For Mohamed Hashem, an Egyptian publisher and democracy activist renowned for his publish-and-be-damned stance, this is the best and the worst of times. “We’re facing hard times because of the economic conditions in Egypt,” he said, “but I don’t care. Freedom is more important than money. I’m in debt and under financial stress. But I don’t want to blame it on the revolution. That’s the best thing that’s happened in my life so far.”
Hashem was speaking at his publishing house behind Tahrir Square on the eve of the Cairo book fair this past January. Merit (its name is a swipe at corrupt ways) has published 700 books—including Alaa Al Aswany’s international bestseller The Yacoubian Building—amid harassment from both Islamists and the state. As for lawsuits, Hashem throws up his hands: “Too many to count.” Last Dec. 19, he was denounced on television as a saboteur by Egypt’s Supreme Council of the Armed Forces for distributing food and gas masks to protesters. He heard a warrant was out for his arrest.
In the ensuing outcry, Facebook followers changed their profile photo to his, proclaiming, “We are all Mohamed Hashem.” A recipient of a medal from German PEN, he also had support from the Egyptian Publishers Association (EPA) and PEN International. Within hours, the threat of arrest had been withdrawn.
Merit is among publishers across the Arab world hit by the economic impact of the recent uprisings. Mohamed El-Baaly, who founded Cairo’s Sefsafa publishing in 2010, stresses that “in the long term, getting rid of dictatorship will open up possibilities.” But the cancellation of last year’s Cairo International Book Fair and poor attendance this year (where booksellers also complained of leaking roofs) were severe blows. Given poor Arab-world distribution, book fairs function as annual bazaars, with students and families wheeling away books in shopping carts. According to Mohamed Rashad, EPA’s president, the Cairo fair accounts for half the annual sales of Egyptian publishers. With a general slump, too, some were forced out of business.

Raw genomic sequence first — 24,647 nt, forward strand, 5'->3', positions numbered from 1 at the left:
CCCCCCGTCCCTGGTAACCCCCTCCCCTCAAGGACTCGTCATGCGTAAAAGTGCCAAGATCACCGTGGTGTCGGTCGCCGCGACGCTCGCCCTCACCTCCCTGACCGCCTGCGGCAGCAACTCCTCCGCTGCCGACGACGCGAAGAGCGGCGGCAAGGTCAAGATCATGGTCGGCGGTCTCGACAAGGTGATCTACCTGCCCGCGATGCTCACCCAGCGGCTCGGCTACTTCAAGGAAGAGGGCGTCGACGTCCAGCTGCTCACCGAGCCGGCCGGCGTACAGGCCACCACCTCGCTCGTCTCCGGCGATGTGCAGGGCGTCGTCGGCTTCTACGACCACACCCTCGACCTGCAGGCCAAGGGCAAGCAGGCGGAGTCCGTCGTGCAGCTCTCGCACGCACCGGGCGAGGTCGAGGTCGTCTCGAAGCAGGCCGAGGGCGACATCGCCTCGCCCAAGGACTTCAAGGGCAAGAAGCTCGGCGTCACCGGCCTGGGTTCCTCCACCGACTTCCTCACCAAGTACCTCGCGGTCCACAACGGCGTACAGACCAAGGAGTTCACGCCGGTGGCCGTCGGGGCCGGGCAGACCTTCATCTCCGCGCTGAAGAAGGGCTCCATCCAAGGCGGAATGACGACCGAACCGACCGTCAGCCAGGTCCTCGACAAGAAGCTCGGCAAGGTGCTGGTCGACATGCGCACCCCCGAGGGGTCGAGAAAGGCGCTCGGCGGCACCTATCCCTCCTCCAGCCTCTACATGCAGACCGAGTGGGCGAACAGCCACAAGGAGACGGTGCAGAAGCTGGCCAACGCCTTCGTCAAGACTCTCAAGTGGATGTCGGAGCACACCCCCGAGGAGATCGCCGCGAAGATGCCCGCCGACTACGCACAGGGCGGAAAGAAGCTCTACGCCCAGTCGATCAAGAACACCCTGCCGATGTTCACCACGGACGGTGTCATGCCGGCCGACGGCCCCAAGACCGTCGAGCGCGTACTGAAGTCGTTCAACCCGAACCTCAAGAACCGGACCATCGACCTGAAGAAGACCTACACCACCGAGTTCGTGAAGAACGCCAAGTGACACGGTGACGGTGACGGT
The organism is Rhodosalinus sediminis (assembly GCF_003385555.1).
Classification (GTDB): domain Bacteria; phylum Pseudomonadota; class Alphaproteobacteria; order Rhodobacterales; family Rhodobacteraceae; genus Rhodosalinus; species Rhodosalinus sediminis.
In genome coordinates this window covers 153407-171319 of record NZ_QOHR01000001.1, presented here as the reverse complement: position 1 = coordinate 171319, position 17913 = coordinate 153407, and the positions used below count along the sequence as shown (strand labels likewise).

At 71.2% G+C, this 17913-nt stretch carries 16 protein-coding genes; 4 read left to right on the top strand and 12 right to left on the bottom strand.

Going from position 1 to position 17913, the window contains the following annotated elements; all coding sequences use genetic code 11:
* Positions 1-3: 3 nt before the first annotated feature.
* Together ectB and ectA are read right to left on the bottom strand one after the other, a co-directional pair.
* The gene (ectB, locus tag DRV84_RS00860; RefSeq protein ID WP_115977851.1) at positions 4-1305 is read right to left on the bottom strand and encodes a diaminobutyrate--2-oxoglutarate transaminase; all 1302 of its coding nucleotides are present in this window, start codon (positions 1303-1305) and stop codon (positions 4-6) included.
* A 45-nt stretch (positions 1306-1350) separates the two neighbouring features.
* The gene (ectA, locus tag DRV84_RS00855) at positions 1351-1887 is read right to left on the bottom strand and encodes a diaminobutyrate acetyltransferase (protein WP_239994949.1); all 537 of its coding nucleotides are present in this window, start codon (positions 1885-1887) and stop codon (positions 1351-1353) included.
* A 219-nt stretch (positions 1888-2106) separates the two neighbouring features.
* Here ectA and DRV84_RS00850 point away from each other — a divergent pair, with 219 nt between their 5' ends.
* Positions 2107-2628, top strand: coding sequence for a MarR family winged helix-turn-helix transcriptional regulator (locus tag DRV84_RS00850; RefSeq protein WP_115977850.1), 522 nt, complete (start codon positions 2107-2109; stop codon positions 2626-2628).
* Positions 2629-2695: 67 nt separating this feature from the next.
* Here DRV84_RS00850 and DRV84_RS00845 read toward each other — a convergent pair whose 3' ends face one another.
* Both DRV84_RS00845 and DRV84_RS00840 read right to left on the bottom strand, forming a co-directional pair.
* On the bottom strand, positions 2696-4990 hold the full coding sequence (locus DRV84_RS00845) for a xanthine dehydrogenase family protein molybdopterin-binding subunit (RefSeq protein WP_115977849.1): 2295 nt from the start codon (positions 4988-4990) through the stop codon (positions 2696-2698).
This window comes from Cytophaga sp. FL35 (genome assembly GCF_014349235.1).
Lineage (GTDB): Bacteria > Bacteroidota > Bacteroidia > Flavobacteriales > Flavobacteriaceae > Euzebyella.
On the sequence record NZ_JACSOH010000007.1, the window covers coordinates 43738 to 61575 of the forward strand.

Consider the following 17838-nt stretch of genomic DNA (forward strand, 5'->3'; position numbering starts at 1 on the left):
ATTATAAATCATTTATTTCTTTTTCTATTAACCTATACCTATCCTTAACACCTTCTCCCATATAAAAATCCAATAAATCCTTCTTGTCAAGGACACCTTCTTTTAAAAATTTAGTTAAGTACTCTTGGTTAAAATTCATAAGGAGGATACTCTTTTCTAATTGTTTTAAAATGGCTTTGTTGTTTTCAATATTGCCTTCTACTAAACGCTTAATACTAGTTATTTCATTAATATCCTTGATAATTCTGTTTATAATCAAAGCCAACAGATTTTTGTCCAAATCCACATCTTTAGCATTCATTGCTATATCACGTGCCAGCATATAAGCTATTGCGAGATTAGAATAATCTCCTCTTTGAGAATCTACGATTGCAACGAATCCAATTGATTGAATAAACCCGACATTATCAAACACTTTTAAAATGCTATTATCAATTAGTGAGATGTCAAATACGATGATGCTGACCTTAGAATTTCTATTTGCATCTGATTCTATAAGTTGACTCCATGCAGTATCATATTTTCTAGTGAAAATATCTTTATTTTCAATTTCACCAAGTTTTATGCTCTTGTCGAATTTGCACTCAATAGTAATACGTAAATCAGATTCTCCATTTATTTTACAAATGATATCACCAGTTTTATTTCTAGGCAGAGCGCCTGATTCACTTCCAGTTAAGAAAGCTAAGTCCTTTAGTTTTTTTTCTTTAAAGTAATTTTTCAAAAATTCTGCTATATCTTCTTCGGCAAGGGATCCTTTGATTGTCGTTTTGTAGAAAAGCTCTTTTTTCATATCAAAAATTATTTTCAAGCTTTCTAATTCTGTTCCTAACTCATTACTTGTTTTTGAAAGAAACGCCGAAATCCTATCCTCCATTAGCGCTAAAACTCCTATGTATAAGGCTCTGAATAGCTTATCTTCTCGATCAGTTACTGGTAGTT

The contrast with the opulent Abu Dhabi International Book Fair could not be more marked. The 22nd fair ended this month in the United Arab Emirates capital, in a sparkling steel-and-glass exhibition center near Zaha Hadid’s futuristic new bridge, whose undulating arches mimic sand dunes. With 900 exhibitors—most of them Arab—from 54 countries, the fastest-growing book fair in the Middle East and North Africa is part of a strategy to reinvent the richest emirate as a global “center of culture and cosmopolitanism.” This ambition—partly insurance for when the oil runs out—is also behind the extravagant designs for a cultural quarter on the city’s Saadiyat Island, to include Frank Gehry’s Guggenheim and Jean Nouvel’s Louvre.
Claudia Kaiser, a senior manager at the Frankfurt Book Fair, says Abu Dhabi is chiefly a publishers’ trade fair, to professionalize the Arab book industry in a potential market of 24 countries with 340 million people. Frankfurt co-ran it for five years, but has now moved into the wings as consultant. The fair has made strides in “matchmaking” Arab and foreign publishers and offers subsidies: 500 new translations into Arabic, from Milton to Murakami, have appeared under one scheme. Besides literacy drives, the $60,000 International Prize for Arabic Fiction (IPAF), or “Arabic Booker”—with know-how from London’s Booker Foundation—is announced here. The sixth winner, Rabee Jaber of Lebanon, who won for The Druze of Belgrade, says the guarantee of translation has “found new readers for Arabic novels.”
Last year’s IPAF awards ceremony resounded with applause at each mention of the “Arab storm”—just as U.A.E. police joined Saudi troops to crush protests in Bahrain.